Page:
A top American International Group official said the company made a “tragic” but necessary move last week in creating a corporate entity housing AIG’s healthy property-casualty operations separately from the parent firm’s “damaged brand.”
Last Monday, AIG announced the latest moves being taken to avoid bankruptcy–highlighted by the commitment of an additional $30 billion in federal bailout funds.
However, one major restructuring move received less attention, in which AIG formed a “general insurance holding company”–AIU Holdings Inc.–to include its Commercial Insurance Group, Foreign General unit and other p-c operations.
“It is tragic, but we think it’s best if we distance ourselves from the damaged brand of our parent,” said John Doyle, president and chief executive officer of AIG Commercial Insurance.
The launch of AIU Holdings is “the first step to create a new business separate from our parent company,” Mr. Doyle added during a Friday luncheon address in New York City before the Conference of Special Risk Underwriters.
“This will enable us to better distinguish ourselves from our AIG parent,” said Mr. Doyle, who is also executive vice president of the AIG Property Casualty Group, as well as a senior vice president of AIG.
He noted that AIU Holdings, encompassing 16 insurance entities, will have its own board of directors, management team and brand identity distinct from AIG–which initially will own 100 percent of the holding company.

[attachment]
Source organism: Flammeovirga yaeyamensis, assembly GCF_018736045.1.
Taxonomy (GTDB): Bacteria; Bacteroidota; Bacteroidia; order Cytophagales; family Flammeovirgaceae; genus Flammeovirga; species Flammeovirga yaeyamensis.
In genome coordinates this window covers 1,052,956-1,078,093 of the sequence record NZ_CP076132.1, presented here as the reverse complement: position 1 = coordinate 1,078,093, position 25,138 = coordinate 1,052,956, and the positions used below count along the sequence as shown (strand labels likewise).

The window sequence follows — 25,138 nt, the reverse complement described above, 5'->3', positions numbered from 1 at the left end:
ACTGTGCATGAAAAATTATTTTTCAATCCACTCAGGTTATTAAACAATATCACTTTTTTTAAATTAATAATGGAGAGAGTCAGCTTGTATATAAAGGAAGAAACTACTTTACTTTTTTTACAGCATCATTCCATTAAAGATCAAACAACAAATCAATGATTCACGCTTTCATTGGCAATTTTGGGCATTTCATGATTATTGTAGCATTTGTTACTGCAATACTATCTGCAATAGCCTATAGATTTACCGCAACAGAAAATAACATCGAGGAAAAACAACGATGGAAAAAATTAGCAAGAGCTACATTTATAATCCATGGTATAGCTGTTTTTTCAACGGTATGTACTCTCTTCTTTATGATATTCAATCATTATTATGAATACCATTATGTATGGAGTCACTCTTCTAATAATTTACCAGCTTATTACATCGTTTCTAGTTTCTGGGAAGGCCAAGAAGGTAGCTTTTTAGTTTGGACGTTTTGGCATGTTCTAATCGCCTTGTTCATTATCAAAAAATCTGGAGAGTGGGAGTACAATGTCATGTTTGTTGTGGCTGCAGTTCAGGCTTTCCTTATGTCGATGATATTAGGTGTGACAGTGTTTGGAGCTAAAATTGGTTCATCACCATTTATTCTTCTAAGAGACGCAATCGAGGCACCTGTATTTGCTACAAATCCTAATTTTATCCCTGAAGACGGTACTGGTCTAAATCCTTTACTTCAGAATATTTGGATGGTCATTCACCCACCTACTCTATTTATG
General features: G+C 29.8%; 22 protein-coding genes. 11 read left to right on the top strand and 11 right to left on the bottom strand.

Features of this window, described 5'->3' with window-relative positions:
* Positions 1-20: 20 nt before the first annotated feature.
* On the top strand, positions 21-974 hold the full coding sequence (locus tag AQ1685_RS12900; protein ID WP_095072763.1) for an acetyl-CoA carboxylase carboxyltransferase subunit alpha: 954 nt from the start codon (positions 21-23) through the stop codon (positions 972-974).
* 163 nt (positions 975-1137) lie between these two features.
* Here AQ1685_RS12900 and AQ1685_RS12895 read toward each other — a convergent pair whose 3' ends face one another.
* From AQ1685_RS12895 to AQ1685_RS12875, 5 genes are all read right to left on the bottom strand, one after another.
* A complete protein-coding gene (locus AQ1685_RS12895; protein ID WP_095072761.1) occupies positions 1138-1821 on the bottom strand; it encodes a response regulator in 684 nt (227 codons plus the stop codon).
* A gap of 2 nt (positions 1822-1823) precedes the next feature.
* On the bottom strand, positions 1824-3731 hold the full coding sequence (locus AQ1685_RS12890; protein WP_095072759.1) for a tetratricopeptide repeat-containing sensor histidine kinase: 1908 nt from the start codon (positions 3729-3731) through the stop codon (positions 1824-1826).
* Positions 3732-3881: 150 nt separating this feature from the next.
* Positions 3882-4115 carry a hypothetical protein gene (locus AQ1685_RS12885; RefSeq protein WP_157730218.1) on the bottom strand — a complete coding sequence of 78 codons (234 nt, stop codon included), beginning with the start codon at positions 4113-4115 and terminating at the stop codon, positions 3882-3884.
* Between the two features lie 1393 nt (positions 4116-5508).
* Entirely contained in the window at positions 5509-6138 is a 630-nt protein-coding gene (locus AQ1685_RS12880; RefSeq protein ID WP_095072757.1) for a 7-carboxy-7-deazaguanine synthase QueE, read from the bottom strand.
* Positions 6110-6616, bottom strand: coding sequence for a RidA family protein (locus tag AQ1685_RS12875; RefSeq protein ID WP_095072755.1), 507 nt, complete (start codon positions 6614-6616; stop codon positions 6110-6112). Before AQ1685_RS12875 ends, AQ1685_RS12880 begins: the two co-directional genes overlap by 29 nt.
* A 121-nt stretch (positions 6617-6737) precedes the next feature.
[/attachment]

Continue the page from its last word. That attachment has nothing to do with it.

Sometime next year, however, AIU hopes to diversify its ownership and raise capital by selling off a minority stake in the business–”probably 20 percent” of the new company, noted Mr. Doyle–perhaps via an initial public offering, depending on market conditions.
“In spite of our best efforts to separate ourselves from the problems of our parent and get the message out that our insurance company assets are separate and secure, we did conclude that we needed to create more distinction between us,” according to Mr. Doyle. “That way, market noise or negative news about AIG does not affect our insurance business.”
He said AIU Holdings would likely issue its own financial statements and hold separate calls with the analyst community to further establish the new company as independent from AIG.
Mr. Doyle said the restructuring was also critical “to provide direct access to the debt and equity markets, as well as offer stock to attract and retain key people, since we’ve long had an ownership culture here.”
He told CSRU that “AIG’s brand damage has caused some problems for our insurance operations,” but added that “our strong balance sheet and superior products and people have kept us in the game.”
He emphasized that AIG’s insurance entities remain profitable, well-capitalized and separated by regulatory firewalls from their troubled corporate parent.
However, the reputational risk of being closely associated with AIG as it struggles to repay federal loans and overcome the financial problems caused by its Financial Products unit–which traded credit default swaps based on subprime mortgage-backed securities–prompted the firm to reorganize and re-brand its p-c facilities, Mr. Doyle explained.
“At the end of the day, we can’t satisfy or solve AIG’s [non-insurance] problems,” he said. “They know that, and we know that.”